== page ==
Massage & Bodywork

MARCH | APRIL 2018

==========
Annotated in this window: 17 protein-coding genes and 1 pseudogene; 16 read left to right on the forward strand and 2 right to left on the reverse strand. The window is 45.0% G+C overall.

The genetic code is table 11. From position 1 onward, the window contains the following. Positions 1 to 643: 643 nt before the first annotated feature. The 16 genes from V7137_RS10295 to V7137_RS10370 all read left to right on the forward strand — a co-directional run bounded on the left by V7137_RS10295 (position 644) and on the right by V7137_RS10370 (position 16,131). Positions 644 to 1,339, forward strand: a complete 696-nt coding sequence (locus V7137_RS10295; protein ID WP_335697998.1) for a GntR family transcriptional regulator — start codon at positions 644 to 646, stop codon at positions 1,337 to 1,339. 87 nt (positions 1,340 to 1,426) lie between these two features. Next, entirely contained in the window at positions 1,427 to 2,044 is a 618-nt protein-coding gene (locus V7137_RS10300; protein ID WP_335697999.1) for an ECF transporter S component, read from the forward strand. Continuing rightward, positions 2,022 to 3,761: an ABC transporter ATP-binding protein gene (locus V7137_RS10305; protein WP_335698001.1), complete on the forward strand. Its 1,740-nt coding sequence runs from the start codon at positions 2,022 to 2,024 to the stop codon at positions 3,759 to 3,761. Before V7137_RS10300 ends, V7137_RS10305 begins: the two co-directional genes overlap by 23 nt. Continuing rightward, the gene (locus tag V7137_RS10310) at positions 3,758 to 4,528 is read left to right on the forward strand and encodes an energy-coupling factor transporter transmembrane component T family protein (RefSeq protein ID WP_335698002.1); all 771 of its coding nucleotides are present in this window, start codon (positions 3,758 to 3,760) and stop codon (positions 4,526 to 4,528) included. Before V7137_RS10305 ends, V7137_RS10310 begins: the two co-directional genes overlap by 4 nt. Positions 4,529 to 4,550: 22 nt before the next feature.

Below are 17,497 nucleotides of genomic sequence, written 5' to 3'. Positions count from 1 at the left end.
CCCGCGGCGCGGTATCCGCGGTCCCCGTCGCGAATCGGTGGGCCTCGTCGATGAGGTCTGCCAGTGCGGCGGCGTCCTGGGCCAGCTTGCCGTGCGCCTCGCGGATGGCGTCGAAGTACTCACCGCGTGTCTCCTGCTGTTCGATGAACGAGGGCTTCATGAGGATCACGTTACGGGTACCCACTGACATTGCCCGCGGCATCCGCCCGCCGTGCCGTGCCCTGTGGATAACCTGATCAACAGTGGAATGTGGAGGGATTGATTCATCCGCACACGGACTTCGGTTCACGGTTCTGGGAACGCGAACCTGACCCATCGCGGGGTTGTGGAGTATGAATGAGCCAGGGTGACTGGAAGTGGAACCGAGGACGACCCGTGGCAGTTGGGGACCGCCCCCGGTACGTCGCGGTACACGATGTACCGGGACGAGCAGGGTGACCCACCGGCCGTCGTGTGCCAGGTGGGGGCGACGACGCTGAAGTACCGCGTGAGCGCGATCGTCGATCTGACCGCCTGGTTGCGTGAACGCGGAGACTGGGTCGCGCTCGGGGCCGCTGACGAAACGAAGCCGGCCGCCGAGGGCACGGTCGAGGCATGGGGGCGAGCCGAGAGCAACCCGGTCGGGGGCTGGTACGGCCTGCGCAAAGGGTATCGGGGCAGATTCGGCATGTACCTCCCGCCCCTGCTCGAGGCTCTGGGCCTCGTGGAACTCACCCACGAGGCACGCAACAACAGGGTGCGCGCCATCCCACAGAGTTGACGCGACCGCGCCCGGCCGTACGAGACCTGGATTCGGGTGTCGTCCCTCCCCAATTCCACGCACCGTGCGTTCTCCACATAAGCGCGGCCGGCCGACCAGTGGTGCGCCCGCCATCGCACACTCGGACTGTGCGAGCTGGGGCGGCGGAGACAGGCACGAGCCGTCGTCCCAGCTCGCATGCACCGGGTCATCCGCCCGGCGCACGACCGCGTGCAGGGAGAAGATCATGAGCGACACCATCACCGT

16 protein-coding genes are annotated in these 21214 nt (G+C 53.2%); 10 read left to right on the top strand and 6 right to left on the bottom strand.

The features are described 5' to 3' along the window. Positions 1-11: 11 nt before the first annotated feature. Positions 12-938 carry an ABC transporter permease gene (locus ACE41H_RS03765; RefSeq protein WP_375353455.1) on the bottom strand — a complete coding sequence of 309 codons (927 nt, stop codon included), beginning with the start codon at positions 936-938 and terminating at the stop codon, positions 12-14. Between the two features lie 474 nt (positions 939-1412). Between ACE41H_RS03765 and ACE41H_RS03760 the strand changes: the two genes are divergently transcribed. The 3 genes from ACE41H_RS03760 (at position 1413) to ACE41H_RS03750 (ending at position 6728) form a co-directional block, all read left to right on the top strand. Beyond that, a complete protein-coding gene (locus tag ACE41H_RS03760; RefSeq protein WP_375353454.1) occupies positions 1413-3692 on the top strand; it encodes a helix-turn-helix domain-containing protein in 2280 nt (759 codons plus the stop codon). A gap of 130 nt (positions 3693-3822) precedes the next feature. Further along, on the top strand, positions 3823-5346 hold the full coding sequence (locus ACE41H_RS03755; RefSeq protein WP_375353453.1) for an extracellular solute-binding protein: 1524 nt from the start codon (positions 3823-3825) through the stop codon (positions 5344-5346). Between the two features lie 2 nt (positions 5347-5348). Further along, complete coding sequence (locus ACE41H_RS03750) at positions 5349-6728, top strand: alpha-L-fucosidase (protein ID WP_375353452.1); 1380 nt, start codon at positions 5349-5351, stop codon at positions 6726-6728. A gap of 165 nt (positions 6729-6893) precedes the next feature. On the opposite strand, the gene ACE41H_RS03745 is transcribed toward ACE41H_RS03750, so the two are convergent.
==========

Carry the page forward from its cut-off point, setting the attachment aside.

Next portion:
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66 m a s s a g e & b o d y w o r k m a r c h / a p r i l 2 0 1 8 change. The number of hours required to be certified as a massage practitioner was increased, making education more expensive. A massage certification became more difficult to acquire. At the same time, however, massage was becoming more accepted within the public mainstream. Being a massage therapist became a viable professional option, and those supporting a family as a massage therapist seemed to be less likely to be able to volunteer with their already significant investment of time and resources to their profession. Secondly, corporate health care began to soar in the late 1990s, and privately run hospice organizations all across the United States became part of larger corporate identities. Hospice volunteer protocols started to change, making licensing of hands-on practitioners mandatory. This required many of the hospice massage volunteer programs to cultivate other models for offering massage (see box on page 67) as an integrative therapy to their clients. BORN IN VOLUNTEERISM— TO OUR DETRIMENT? For two decades, hospice massage was considered strictly a volunteer offering. Those serving in this field were praised more for their spiritual practice than for their professional skill. My identity, too, has been steeped in volunteerism. I am still praised for my volunteer service during the pioneering of this field in the early '80s and '90s. Although deeply honored to serve in this way, and profoundly honored with this recognition, I continue to be thought of as a massage volunteer within the community. The concept of "once a volunteer, always a volunteer" is one of the challenges that held the hospice massage field back from its due professional recognition for so many years. This field was born in volunteerism and it has been hard to cultivate a professional image for hospice massage within the industry. Throughout the '80s and '90s, hospices all over the country developed massage volunteer programs. Then, in the late 1990s, two very important changes happened. First, massage licensing laws started to Due to the increasing number of hospice organizations in the United States and the current demand for complementary therapies in mainstream health care, the field of hospice massage has come into its own and is receiving long overdue attention. Massage is becoming the most requested integrative therapy in hospice and palliative care, but with this growth also come some growing pains. THE CHALLENGES AFFECTING US TODAY With the cultivation of various massage program models, and the mainstream corporate demand for the service putting practitioners in all types of health-care settings, the knowledge of what an MT needs in the way of education and support for this work is not clearly understood by the hospice organizations, the educational institutions, or the practitioners themselves. The health and integrity of the field of hospice massage is beginning to suffer, as well-defined challenges begin to appear. Health-Care Organizations Practitioners, excited to serve in this newly recognized professional option within the massage industry, may not have sufficient training to work with dying persons. These practitioners are being hired by program coordinators who may also have little to no knowledge of what training a hospice massage practitioner needs, or what is needed in terms of support to facilitate a safe massage program for both the client and the practitioner within the hospice dynamic.

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